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Easy vegan food swaps

Rob Hobson
Article written by Rob Hobson

Date published 12 June 2021

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Fancy trying a vegan diet but worried about finding vegan alternatives to your favourite foods? Nutritionist Rob Hobson has the answers.

The popularity of Veganuary at the start of each year shows that people are becoming more interested in following a plant-based diet, the strictest form of which is vegan. This type of diet excludes all foods of animal origin, and embarking on this journey can be a challenge for those new to it.

Making the transition as simple as possible is often a case of knowing which foods to swap for those you use every week. Understanding some of the basic vegan alternatives can also help you to adapt simple everyday meals to your new diet.

The swaps

Here are ten basic food swaps every new vegan needs to know about.

Swaps at a glance

Minced beef
Beans and pulses
ChickenVegan Quorn
MilkPlant-based alternative
Nutritional yeast
Tofu or flax egg
Pulled pork
Plant-based alternative

OUT: minced beef

IN: beans and pulses

Minced beef is a commonly used ingredient to make many household meals such as Bolognese sauce, cottage pie and chilli. Beans are a great vegan alternative, and there are plenty to choose from.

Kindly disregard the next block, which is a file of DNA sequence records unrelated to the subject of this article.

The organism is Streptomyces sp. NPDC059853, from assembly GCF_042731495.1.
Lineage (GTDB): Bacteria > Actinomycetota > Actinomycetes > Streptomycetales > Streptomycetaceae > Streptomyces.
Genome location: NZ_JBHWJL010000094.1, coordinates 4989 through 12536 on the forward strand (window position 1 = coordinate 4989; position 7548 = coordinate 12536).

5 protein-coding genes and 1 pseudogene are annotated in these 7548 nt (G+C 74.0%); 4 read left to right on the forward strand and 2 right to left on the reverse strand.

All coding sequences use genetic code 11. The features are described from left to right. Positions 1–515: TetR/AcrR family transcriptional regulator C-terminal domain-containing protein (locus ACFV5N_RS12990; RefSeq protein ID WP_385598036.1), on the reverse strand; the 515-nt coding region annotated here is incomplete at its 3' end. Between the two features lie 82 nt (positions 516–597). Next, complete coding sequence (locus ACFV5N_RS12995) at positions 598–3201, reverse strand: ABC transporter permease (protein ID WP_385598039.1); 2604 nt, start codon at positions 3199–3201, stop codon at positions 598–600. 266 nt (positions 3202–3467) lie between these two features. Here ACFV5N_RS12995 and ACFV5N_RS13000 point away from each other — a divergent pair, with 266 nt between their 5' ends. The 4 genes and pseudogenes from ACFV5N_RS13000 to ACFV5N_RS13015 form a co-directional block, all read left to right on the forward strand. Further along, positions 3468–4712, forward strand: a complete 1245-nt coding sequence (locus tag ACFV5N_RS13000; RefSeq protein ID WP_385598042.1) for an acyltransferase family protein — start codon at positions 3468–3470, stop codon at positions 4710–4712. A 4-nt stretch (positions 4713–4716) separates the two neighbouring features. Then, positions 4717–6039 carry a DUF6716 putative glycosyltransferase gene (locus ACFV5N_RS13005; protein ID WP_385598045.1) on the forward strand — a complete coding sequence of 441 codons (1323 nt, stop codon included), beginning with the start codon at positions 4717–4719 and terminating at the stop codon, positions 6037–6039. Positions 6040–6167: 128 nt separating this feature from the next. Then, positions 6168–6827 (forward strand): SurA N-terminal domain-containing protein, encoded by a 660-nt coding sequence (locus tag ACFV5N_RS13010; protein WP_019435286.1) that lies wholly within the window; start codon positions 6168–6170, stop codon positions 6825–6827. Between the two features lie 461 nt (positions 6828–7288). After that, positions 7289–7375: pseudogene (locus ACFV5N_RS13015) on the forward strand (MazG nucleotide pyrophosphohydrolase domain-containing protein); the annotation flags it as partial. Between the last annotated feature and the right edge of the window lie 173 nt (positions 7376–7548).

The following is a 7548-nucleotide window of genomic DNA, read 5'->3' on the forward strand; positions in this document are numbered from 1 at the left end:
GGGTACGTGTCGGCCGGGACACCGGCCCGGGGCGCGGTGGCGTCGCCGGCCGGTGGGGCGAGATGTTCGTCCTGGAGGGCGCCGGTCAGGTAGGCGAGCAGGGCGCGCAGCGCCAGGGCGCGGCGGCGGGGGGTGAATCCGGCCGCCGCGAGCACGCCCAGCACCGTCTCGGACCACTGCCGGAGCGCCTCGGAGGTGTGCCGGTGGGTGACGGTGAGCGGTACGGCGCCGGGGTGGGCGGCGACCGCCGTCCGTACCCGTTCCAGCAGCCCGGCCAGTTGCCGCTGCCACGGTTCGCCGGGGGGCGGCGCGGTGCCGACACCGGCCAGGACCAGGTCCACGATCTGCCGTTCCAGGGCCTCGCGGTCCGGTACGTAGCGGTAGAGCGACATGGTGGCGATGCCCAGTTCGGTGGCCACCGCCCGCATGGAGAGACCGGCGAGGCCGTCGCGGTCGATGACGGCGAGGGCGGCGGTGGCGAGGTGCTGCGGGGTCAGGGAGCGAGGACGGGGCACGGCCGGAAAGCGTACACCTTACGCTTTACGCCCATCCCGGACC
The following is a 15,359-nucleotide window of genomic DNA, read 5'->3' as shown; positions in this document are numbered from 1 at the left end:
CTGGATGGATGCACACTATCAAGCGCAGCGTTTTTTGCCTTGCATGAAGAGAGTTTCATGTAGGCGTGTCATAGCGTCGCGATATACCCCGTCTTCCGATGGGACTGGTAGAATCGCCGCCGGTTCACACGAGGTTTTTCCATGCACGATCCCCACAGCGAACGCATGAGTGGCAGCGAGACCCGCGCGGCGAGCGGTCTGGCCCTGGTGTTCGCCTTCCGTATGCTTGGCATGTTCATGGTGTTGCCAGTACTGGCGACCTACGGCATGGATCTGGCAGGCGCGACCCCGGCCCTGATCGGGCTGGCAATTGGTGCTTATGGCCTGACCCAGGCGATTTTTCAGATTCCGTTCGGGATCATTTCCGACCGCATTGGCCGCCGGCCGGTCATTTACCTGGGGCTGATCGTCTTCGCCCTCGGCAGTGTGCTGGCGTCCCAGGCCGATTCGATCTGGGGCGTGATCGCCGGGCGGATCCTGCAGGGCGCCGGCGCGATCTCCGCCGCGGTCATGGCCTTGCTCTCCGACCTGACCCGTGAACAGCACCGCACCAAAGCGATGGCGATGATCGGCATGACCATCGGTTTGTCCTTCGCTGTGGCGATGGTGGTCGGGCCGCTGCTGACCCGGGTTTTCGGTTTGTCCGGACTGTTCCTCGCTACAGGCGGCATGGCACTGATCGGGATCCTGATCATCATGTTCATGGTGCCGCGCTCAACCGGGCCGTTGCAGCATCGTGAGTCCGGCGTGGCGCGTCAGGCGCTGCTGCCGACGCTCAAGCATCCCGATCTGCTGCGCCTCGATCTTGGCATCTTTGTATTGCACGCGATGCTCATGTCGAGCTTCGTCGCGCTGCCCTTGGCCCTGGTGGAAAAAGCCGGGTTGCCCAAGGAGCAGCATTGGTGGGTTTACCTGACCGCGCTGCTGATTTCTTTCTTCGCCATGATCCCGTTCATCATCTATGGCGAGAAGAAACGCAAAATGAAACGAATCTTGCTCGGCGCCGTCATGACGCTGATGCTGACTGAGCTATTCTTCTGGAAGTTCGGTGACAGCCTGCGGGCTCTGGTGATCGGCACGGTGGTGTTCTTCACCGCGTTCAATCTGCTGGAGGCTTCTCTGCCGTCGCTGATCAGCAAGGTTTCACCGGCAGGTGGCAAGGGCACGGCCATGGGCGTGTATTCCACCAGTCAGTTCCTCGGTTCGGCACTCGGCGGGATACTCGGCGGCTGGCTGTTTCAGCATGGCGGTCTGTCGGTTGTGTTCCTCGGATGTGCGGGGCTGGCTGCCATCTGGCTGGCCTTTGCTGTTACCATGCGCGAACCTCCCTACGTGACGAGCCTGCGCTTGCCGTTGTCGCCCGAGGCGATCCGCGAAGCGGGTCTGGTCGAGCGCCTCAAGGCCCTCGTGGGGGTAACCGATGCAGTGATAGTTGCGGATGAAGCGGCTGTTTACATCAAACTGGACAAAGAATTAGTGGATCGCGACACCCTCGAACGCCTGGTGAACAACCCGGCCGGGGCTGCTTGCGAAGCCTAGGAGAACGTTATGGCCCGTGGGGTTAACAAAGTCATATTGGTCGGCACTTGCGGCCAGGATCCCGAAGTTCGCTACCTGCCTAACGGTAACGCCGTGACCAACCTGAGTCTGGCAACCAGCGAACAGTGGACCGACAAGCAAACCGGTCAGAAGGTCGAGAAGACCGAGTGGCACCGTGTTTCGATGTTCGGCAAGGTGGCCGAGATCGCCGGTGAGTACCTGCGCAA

The best beans and pulses for this type of replacement are probably black beans, red kidney beans and chickpeas, as they have a firmer texture. Beans and pulses also offer a good source of protein and other nutrients found in beef mince such as zinc and iron.

OUT: mayonnaise

IN: avocado

Mayonnaise is used in many ways, but the most common is probably as a spread, dip or salad dressing. Avocado can be blended in a food processor with a little lemon juice and salt, until it become whipped and creamy like mayonnaise.

There are health benefits to this alternative, as avocados are rich in heart health monounsaturated fats and other key nutrients such as vitamin E, magnesium, and potassium.

OUT: chicken

IN: vegan Quorn

Newbies to veganism may find excluding meat tricky; not just for taste and texture reasons, but also when trying to work out what to cook.

Vegan Quorn has a similar texture to chicken, and makes a great replacement in recipes such as stir-fries, curries, tagines and salads. Vegan Quorn is also a good source of protein, and contains other nutrients found in chicken such as zinc.

OUT: milk

IN: plant-based alternative

Milk is a key daily essential for many people, as they pour it over their breakfast cereal and use it in their tea and coffee.

There are many alternatives, all with particular advantages and drawbacks. Soya milk has more protein than the other options, while oat milk comes the closest to dairy in terms of texture and creaminess. Nut milks are another option, but they do tend to be quite watery.

Whatever your choose, try to opt for unsweetened varieties, and those fortified with nutrients including calcium and vitamins D and B12.

Bowl of nutritional yeast with spoon

Nutritional yeast makes a fine Parmesan substitute to sprinkle over soups, pizza and pasta. It is fortified with vitamin B12, which is difficult to get from a vegan diet.

OUT: Parmesan

IN: nutritional yeast